There is another aspect of Integrity, which is possessing and standing firm on commonly held social, cultural and moral Values, such as honesty, trustworthiness, etc.  For this aspect, my completely blank mental white-board leapt to the following relationship between our external Values and our internal regard for Self (the next part of Fundamental Principle 13):

Integrity = Values(external) / Self(internal)                                                        51.2

This relationship matches fairly well with our regarding a person as having high integrity who upholds social and cultural (external) Values for the common good over self-serving ones.  On the other hand, it yields a low integrity measure for someone who puts self-interest ahead of social, cultural, clan and tribe Values.  In other words, the survival of self over others.

Keep in mind, it’s now about 3:30 am.

Conservation of Behavior

At this point I strongly desired the sugar plum fairy to appear, but to no avail.  Instead, I somehow sensed that a similar Conservation argument could be put forward for behavior: we are emotionally and physically only capable of expressing or practicing a limited number of behaviors at a given time (try both laughing and crying at the same time).  I realized that this was the birth of Fundamental Principle 14, in a relationship I suggest can be expressed as:

Sum of Behaviors = 1                                                                                       51.3

(The 1 just represents, for each of us, a similar “maximum capacity for behavior” at any given moment, which also includes the Games We Play.  It might actually be higher for some people, lower for others, but taken individually, “that’s all there is.”  And that’s what is important for what follows.)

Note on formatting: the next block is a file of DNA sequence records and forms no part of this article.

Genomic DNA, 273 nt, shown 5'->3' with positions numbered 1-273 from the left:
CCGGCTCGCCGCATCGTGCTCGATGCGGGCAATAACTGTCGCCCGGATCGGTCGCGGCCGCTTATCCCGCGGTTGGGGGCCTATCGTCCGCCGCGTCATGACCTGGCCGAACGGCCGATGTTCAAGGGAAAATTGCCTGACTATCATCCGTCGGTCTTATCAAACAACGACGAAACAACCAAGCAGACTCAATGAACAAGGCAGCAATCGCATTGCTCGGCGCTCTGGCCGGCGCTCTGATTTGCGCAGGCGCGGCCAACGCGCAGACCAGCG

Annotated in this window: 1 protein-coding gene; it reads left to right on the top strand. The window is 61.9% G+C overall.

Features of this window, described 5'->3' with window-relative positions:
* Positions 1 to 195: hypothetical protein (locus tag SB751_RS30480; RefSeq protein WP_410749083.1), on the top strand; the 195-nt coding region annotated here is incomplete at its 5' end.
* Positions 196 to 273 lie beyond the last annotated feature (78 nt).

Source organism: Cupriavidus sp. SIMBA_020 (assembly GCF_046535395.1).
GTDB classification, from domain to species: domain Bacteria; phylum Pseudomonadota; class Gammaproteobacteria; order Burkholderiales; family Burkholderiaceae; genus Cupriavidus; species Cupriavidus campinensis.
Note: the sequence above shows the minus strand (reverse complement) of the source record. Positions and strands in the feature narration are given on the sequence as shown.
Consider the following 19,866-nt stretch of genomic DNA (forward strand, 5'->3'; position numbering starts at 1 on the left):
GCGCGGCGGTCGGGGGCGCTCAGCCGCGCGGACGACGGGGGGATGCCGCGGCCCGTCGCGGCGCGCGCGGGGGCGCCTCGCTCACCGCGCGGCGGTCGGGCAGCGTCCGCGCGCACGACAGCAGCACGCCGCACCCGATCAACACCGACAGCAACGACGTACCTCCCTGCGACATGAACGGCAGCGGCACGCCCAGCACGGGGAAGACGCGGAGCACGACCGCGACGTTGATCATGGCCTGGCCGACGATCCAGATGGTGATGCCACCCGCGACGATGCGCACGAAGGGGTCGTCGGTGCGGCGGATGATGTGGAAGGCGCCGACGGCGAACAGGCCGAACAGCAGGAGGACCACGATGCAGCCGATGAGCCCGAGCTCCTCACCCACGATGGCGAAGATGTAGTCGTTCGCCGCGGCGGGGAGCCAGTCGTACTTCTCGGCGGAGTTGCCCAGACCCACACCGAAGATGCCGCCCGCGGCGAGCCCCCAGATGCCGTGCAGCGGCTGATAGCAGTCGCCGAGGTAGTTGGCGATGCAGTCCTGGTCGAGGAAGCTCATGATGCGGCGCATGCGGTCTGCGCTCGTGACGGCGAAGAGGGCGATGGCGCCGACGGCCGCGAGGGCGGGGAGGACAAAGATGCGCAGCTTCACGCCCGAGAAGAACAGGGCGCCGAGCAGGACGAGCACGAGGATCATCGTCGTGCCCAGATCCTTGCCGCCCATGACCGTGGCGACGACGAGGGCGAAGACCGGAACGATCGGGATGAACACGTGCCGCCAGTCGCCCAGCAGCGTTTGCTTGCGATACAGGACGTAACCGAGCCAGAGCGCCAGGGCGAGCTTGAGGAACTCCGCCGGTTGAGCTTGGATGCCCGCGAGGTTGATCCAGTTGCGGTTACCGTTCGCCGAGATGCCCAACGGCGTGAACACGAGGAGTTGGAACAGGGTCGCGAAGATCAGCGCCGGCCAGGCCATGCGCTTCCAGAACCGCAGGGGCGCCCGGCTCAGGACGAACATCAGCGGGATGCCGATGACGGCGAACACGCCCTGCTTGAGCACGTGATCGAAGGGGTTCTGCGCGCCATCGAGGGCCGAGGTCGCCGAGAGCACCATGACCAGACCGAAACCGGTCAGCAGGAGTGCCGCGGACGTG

When circumstances change or stress or adversity appears, our response to this change causes a change in our behavior, represented as follows (remember, it is now about 3:47 am):

Behaviors + ∂ Behavior  = 1                                                                          51.4

(Now you see where this is going.  It was so incongruous at the time that it had me laughing enough that I had to go into the bathroom with a pad of paper and the lights on to keep from waking my wife.  Anyway, the “” simply means “change in,” as in “a Change in Behavior” triggered by the event, and could be either positive or negative).

The next thought that drifted across the bow of my now-not-so-blank-white-board-mental-vessel was, what is the Change in Behavior related to?

My mind went back to the earlier thought above (51.2 or “you know who”), and the fact that we tend to associate high integrity with persons who stay cool calm and collected through adversity (firmer external Values and lower Self-Interest), to lead me to suggest the following relationship between “,” or “Change in Behavior,” and Integrity:

∂ Behavior  = 1 / Integrity                                                                             51.5

(It works because the higher the integrity, the smaller the change in behavior, an inverse relationship).  Now I can substitute and make 51.4 become,

Behaviors + 1 / Integrity  = 1                                                                        51.6

Since under adversity our behaviors tend to migrate into the various Games People Play (+∑, 0∑, -∑), we’ll make that substitution and then rearrange 51.6 to become,